Gospel, Salvation, and Vampire Christians: You’re Not One, Are You?

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“God said it. I believe it. That settles it.” Bumper sticker theology on the blog today. But seriously. God said it–in other words, “it’s in the Bible.” When you hear those words some claim about the Bible being sufficient isn’t too far behind. If not

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“God said it. I believe it. That settles it.”

Bumper sticker theology on the blog today.

But seriously. God said it–in other words, “it’s in the Bible.”

When you hear those words some claim about the Bible being sufficient isn’t too far behind. If not audibly, it’s implied.

There’s an inherent claim being made: “I don’t need tradition or creeds or other stuff people made up, just the Bible for me, thanks.”

There’s a simple beauty in that phrase, even if it’s impossible to maintain.

In chapter 5 of The King Jesus Gospel, Scot McKnight argues people set up a false choice when they choose the Bible instead of the creeds.

For McKnight, there’s a direct line of development from 1 Corinthians 15 to the Nicene and Apostles’ creeds.

You’ll recall that the apostolic gospel of Paul is found in 1 Corinthians 15. Don’t know what I’m talking about? Check out the post.

Quick refresher: Paul received the Gospel and passed it along; he didn’t make it up.

Here’s a sketch of McKnight’s argument in the chapter:

First Corinthians 15 led to the development of the Rule of Faith,
and
the Rule of Faith led to the Apostles’ Creed and Nicene Creed.
Thus, 1 Corinthians led to the Nicene Creed.
Thus, the Nicene Creed is preeminently a gospel statement!” (64)

Ok, I’m assuming a good bit of knowledge here, so let’s define some terms:

Rule of faith–don’t think of it as a disciplinary rule. It’s more like a rough outline of what it means to follow this God revealed in Jesus Christ.

Apostles’ Creed–developed over time, affirms belief in the Trinity–Father, Son, Holy Spirit–and the work of the those three persons in history.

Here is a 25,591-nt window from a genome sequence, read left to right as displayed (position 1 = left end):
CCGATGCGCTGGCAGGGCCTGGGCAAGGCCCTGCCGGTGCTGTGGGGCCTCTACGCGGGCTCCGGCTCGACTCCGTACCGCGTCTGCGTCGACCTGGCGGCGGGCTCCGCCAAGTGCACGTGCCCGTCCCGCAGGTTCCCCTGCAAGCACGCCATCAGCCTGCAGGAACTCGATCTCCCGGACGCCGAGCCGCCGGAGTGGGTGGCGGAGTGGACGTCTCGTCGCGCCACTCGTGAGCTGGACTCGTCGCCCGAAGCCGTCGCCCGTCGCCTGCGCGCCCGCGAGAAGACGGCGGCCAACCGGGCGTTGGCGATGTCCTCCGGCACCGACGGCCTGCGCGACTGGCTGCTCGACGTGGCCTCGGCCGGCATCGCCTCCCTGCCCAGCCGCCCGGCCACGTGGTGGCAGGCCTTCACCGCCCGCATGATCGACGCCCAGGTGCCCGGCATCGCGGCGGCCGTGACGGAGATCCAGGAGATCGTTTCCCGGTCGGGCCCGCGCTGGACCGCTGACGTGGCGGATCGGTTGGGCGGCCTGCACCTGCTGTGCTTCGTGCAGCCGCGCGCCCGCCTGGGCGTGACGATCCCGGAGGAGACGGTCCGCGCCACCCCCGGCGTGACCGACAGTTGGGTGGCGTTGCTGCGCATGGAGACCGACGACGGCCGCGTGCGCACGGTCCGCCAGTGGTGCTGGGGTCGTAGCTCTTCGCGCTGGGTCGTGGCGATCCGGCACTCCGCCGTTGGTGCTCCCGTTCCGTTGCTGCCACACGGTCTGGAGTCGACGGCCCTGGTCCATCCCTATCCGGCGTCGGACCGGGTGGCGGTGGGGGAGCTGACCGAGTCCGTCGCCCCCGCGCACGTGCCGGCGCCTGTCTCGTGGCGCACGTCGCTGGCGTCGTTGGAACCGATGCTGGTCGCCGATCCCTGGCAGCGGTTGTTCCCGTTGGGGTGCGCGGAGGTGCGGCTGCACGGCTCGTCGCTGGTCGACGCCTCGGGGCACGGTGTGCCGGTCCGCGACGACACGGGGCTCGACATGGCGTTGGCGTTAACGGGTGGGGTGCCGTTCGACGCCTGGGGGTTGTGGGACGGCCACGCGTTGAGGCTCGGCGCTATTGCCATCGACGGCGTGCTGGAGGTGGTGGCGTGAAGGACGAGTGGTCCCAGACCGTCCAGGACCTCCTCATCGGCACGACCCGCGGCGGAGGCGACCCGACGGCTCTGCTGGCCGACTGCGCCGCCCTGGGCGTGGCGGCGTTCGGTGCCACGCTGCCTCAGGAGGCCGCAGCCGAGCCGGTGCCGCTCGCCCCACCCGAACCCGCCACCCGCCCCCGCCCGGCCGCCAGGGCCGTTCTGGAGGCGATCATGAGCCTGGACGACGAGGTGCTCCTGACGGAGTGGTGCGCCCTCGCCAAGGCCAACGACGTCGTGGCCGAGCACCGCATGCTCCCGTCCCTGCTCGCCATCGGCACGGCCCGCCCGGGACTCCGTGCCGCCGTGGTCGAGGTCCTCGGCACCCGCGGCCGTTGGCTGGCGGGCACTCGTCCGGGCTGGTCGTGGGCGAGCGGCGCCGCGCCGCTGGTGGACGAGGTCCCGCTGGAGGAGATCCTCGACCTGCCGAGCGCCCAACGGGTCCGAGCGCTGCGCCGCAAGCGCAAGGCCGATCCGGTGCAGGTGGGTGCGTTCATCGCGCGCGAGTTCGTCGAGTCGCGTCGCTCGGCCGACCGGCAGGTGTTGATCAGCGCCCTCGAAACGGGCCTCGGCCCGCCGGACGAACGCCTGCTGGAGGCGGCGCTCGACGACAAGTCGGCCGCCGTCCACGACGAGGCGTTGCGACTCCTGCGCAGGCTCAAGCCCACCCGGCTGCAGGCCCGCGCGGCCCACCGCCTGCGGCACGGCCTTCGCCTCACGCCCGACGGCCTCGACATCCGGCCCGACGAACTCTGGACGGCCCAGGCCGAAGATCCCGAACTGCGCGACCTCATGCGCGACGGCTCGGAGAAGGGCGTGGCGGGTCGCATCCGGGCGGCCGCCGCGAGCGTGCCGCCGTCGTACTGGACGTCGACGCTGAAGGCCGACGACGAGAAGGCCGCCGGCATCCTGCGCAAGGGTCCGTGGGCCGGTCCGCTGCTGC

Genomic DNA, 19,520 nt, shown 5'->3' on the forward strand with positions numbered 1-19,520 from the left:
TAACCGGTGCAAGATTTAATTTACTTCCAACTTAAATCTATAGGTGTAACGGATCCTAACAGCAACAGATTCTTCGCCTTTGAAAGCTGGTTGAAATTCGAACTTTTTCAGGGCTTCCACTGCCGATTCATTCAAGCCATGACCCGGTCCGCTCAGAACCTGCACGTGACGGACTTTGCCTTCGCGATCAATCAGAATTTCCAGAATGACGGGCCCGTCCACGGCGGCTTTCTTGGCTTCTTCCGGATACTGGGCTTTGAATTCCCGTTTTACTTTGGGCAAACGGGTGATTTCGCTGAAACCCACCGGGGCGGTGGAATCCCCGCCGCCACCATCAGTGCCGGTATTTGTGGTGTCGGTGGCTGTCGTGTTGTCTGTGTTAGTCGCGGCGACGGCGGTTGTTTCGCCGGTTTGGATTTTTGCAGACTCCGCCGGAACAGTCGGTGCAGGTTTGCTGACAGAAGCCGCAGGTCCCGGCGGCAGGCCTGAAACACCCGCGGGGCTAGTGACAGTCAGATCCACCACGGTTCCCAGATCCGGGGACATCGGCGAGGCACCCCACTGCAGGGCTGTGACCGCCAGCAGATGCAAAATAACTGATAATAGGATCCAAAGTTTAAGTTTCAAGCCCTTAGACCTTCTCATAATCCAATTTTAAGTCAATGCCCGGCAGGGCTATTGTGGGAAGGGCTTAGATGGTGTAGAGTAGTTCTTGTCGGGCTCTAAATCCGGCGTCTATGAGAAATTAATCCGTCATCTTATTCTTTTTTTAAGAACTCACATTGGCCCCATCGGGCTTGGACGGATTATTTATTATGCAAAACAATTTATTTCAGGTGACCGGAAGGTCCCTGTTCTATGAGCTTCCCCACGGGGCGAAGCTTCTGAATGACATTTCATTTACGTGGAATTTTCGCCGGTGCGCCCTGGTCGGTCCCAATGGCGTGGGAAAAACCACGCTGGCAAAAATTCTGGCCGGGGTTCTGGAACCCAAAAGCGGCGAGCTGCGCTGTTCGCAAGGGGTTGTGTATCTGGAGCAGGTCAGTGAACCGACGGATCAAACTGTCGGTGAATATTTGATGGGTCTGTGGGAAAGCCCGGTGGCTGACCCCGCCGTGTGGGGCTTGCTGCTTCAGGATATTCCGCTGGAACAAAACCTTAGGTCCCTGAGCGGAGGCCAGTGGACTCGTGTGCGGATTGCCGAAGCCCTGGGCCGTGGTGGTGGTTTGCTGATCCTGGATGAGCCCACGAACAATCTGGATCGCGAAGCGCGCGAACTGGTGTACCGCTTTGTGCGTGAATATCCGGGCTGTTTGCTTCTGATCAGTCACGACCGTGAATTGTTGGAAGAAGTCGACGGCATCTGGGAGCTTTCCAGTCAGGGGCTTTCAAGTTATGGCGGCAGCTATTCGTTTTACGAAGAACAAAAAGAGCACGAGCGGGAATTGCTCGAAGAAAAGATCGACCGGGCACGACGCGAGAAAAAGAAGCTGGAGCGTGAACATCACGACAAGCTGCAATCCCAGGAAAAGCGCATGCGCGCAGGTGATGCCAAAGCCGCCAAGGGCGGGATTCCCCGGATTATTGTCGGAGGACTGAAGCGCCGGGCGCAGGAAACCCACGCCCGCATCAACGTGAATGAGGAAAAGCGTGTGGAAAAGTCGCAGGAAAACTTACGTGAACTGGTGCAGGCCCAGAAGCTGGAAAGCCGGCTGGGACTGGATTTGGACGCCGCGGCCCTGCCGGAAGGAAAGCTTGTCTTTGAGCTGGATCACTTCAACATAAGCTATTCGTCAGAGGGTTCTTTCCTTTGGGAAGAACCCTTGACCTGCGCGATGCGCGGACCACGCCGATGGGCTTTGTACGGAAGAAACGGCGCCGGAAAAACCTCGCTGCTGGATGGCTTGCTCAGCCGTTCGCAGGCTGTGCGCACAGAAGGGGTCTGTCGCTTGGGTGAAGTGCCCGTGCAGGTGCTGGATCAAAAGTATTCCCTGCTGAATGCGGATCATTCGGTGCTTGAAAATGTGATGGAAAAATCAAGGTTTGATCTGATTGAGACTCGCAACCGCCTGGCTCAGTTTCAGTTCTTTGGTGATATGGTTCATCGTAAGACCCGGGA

Nicene Creed–product of the Council of Nicaea in 325 A.D. outlining belief in God. Also Trinitarian in nature, but focuses primarily on the Father and the Son.

Whew, good? Enough church history for one blog post.

To boil it all down: “Denial of the creeds is tantamount to denying the gospel itself because what the creeds seek to do is bring out what is already in the Bible’s gospel.” (65).

The creeds are an attempt to clarify the gospel conversation. (Not the salvation conversation).

For the early church and much of church history–it was all about the gospel. If you read the Apostles’ Creed or Nicene Creed you’ll Nicene Creed Icondiscover those common points about events in Jesus’ life:

Nicene Creed:
“For our sake he was crucified under Pontius Pilate;
he suffered death and was buried.
On the third day he rose again
in accordance with the Scriptures;
he ascended into heaven
and is seated at the right hand of the Father.

He will come again in glory to judge the living and the dead,
and his kingdom will have no end.”

Apostles’ Creed:
He suffered under Pontius Pilate,
was crucified, died, and was buried.

He descended to the dead.
On the third day he rose again.
He ascended into heaven,
and is seated at the right hand of the Father.
He will come again to judge the living and the dead.

If that’s all true, when did the focus shift from gospel to salvation?

McKnight contends: The Reformation.